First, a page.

Room-temperature superconductivity claims disputed by a new study

No, we have not achieved room-temperature superconductivity.
Tejasri Gururaj
Representational image
Representational image


Scientists have been studying superconductivity for many decades, hoping to find materials that show room-temperature superconductivity.

A recently published study claimed to observe room-temperature superconductivity in superconductivity in nitrogen-doped lutetium hydride. This generated a lot of buzz about the potential implications of the material in various technologies.

However, a new study by researchers from Nanjing University claims that the same material has no superconducting properties. They produced the same material but noted that there was no evidence suggesting superconductivity. 

This brings into question the original research paper by scientists from the University of Rochester, who have had a similar incident before.

The original attempt

In the original paper, researchers found evidence of the superconductivity of nitrogen-doped lutetium hydride at a temperature of 294 K at a pressure of 1 GPa, which means superconductivity at room temperature and pressure. 

They synthesized the compound in a high-pressure and high-temperature environment and then examined its superconducting properties. However, they state that further studies are required to establish the ratio of hydrogen and nitrogen in their sample.

There has been previous research into superconductivity led by the same lead author, and they had reported room-temperature superconductivity exhibited by a carbon-hydrogen-sulfur compound. However, that paper was retracted as the authors did not provide sufficient information for anyone else to recreate the experiment and were evasive when asked to share their data.

Recreating the experiment

In the new study, scientists used high temperature and pressure synthesis techniques to produce the nitrogen-doped lutetium hydride in a dark-blue color, exactly as the original paper. This was supported by the Raman spectroscopy patterns, which were very similar to the original.

They further used energy-dispersive X-ray spectroscopy to confirm the presence of nitrogen in their samples. When testing for superconductivity, the team found that the compound exhibited metallic behavior (meaning it offered some resistance) between 350 K and 2 K at ambient pressure.

They further applied pressure gradually from 2.1 to 41 GPa and observed a change in the color of the compound from dark blue to violet and then to a pinkish red. However, upon measuring the resistance, they found that the compound's metallic behavior improved but did not show superconductivity, even when the temperature was reduced to 2 K.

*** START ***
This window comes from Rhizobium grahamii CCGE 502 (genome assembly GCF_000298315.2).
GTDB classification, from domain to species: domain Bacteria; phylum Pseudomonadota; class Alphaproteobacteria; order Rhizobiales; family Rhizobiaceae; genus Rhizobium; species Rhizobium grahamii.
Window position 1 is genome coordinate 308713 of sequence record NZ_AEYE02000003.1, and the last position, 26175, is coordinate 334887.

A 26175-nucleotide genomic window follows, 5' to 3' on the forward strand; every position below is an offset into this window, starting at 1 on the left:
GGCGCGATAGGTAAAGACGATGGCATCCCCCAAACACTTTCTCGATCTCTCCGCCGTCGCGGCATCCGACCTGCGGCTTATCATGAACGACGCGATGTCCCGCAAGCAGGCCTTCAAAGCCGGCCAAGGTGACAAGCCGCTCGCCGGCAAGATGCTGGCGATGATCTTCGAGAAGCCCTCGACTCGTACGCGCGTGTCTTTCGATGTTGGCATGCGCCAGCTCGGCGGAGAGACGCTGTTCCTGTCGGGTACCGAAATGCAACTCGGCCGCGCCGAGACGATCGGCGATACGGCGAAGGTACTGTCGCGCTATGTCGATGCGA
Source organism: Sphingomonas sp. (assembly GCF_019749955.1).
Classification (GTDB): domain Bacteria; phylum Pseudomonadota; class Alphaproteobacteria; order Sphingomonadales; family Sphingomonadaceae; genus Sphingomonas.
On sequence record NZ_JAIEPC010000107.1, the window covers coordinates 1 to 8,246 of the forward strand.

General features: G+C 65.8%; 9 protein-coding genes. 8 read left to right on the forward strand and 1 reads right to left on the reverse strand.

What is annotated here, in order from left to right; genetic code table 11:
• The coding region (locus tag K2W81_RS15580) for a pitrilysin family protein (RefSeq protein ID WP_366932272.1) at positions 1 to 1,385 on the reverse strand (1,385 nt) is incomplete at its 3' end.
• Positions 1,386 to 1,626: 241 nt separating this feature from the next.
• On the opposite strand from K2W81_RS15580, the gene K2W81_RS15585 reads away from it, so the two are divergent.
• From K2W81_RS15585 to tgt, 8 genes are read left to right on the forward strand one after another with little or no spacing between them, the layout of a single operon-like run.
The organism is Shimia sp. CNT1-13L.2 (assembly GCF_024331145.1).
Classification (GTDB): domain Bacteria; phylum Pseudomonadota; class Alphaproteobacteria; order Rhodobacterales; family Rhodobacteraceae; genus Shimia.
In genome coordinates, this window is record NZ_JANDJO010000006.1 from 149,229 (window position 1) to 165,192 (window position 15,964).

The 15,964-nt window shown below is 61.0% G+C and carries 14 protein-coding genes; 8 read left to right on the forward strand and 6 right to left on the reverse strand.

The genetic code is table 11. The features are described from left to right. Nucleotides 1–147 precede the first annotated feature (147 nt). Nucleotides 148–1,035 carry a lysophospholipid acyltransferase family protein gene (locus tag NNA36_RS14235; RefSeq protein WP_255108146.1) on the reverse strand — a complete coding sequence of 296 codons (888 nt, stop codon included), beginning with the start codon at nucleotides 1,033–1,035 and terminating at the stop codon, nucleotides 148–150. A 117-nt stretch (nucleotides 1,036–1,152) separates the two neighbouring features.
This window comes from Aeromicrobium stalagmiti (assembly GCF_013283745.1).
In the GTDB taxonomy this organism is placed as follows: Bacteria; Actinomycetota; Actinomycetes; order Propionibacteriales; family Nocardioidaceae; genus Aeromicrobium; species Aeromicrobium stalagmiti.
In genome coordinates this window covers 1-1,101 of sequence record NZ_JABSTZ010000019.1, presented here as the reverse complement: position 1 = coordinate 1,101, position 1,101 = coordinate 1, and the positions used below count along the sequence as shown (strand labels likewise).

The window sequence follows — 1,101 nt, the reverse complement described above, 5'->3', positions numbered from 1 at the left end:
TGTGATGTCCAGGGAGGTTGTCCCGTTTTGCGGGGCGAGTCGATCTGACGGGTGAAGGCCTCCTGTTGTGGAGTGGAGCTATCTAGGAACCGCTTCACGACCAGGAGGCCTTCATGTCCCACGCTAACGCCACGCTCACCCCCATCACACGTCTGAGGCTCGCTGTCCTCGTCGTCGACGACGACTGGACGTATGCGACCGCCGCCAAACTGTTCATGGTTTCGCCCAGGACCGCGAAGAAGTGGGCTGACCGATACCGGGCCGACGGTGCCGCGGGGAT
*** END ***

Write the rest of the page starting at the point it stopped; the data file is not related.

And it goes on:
The study of other properties, such as magnetization, also indicated that the compound did not have superconducting properties. This led them to conclude that the nitrogen-doped lutetium hydride did not have superconducting properties.

Whether the difference in the phenomenon is due to the difference in the nitrogen and hydrogen content of the two samples or something else is yet to be seen. But the publication of this new study should put some pressure on the original authors to clarify the situation. 

The new study has been published in the journal Nature.

Study abstract:

Recently near-ambient superconductivity was claimed in nitrogen-doped lutetium hydride1. This stimulates a worldwide interest about exploring room temperature superconductivity under low pressures. By using a high pressure and high temperature synthesis technique, we have successfully obtained the nitrogen doped lutetium hydride (LuH2±xNy) with a dark-blue color and a structure with the space group of Fm3m evidenced by x-ray diffraction. This structure is the same as that reported in ref. 1, with a slight difference in lattice constant. The Raman spectroscopy also shows similar patterns between our samples and that in ref. 1. The energy dispersive X-ray spectroscopy (EDS) confirmed the existence of nitrogen in the samples. At ambient pressure, we witness a metallic behavior from 350 down to 2 K. By applying pressures from 2.1 to 41 GPa, we observe a gradual color change from dark-blue, to violet, to pink-red. By measuring the resistance at pressures from 0.4 to 40.1 GPa, we have seen a progressively improved metallic behavior without showing superconductivity down to 2 K. Temperature dependence of magnetization under high pressures shows a very weak positive signal between 100 and 320 K, and the magnetization increases with magnetic field at 100 K, all these are not expected for superconductivity at 100 K. Thus, we conclude the absence of near-ambient superconductivity in this nitrogen-doped lutetium hydride under pressures below 40.1 GPa.

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